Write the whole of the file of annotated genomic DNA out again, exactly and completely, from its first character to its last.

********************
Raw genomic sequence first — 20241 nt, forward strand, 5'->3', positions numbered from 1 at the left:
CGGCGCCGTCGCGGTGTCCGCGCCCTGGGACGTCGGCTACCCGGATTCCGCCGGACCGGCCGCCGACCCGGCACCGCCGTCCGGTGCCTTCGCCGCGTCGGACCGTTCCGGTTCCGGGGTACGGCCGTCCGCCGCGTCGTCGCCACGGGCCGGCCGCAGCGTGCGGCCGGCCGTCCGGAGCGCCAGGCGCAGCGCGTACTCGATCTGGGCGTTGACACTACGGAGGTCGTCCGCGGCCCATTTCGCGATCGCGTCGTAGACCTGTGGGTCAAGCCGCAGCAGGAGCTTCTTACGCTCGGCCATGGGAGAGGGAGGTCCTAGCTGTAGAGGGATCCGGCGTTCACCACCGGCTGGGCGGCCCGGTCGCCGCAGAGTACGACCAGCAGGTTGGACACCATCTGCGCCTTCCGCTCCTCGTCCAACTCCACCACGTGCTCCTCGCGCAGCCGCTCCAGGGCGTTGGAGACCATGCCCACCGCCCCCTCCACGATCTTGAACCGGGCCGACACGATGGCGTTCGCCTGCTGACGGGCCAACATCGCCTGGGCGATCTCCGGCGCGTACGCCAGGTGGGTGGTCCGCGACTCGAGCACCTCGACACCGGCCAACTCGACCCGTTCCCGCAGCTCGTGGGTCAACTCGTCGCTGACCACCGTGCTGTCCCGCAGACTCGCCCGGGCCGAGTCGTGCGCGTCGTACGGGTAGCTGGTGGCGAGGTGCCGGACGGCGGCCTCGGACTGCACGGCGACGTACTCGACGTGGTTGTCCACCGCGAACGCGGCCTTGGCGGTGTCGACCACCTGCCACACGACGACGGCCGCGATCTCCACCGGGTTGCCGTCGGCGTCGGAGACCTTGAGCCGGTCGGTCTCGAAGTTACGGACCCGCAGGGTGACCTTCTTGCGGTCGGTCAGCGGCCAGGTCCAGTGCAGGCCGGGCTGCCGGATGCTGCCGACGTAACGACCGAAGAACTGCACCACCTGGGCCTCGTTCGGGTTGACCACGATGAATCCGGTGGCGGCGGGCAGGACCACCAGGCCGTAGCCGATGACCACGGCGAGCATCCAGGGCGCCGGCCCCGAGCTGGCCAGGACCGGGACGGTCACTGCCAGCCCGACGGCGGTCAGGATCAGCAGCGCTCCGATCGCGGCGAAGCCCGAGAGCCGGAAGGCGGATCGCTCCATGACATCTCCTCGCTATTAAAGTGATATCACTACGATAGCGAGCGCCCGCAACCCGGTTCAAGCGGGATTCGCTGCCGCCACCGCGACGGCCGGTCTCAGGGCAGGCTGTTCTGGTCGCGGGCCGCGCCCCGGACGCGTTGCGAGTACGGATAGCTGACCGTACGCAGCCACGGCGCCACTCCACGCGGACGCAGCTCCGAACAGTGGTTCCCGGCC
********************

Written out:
Raw genomic sequence first — 20241 nt, forward strand, 5'->3', positions numbered from 1 at the left:
CGGCGCCGTCGCGGTGTCCGCGCCCTGGGACGTCGGCTACCCGGATTCCGCCGGACCGGCCGCCGACCCGGCACCGCCGTCCGGTGCCTTCGCCGCGTCGGACCGTTCCGGTTCCGGGGTACGGCCGTCCGCCGCGTCGTCGCCACGGGCCGGCCGCAGCGTGCGGCCGGCCGTCCGGAGCGCCAGGCGCAGCGCGTACTCGATCTGGGCGTTGACACTACGGAGGTCGTCCGCGGCCCATTTCGCGATCGCGTCGTAGACCTGTGGGTCAAGCCGCAGCAGGAGCTTCTTACGCTCGGCCATGGGAGAGGGAGGTCCTAGCTGTAGAGGGATCCGGCGTTCACCACCGGCTGGGCGGCCCGGTCGCCGCAGAGTACGACCAGCAGGTTGGACACCATCTGCGCCTTCCGCTCCTCGTCCAACTCCACCACGTGCTCCTCGCGCAGCCGCTCCAGGGCGTTGGAGACCATGCCCACCGCCCCCTCCACGATCTTGAACCGGGCCGACACGATGGCGTTCGCCTGCTGACGGGCCAACATCGCCTGGGCGATCTCCGGCGCGTACGCCAGGTGGGTGGTCCGCGACTCGAGCACCTCGACACCGGCCAACTCGACCCGTTCCCGCAGCTCGTGGGTCAACTCGTCGCTGACCACCGTGCTGTCCCGCAGACTCGCCCGGGCCGAGTCGTGCGCGTCGTACGGGTAGCTGGTGGCGAGGTGCCGGACGGCGGCCTCGGACTGCACGGCGACGTACTCGACGTGGTTGTCCACCGCGAACGCGGCCTTGGCGGTGTCGACCACCTGCCACACGACGACGGCCGCGATCTCCACCGGGTTGCCGTCGGCGTCGGAGACCTTGAGCCGGTCGGTCTCGAAGTTACGGACCCGCAGGGTGACCTTCTTGCGGTCGGTCAGCGGCCAGGTCCAGTGCAGGCCGGGCTGCCGGATGCTGCCGACGTAACGACCGAAGAACTGCACCACCTGGGCCTCGTTCGGGTTGACCACGATGAATCCGGTGGCGGCGGGCAGGACCACCAGGCCGTAGCCGATGACCACGGCGAGCATCCAGGGCGCCGGCCCCGAGCTGGCCAGGACCGGGACGGTCACTGCCAGCCCGACGGCGGTCAGGATCAGCAGCGCTCCGATCGCGGCGAAGCCCGAGAGCCGGAAGGCGGATCGCTCCATGACATCTCCTCGCTATTAAAGTGATATCACTACGATAGCGAGCGCCCGCAACCCGGTTCAAGCGGGATTCGCTGCCGCCACCGCGACGGCCGGTCTCAGGGCAGGCTGTTCTGGTCGCGGGCCGCGCCCCGGACGCGTTGCGAGTACGGATAGCTGACCGTACGCAGCCACGGCGCCACTCCACGCGGACGCAGCTCCGAACAGTGGTTCCCGGCC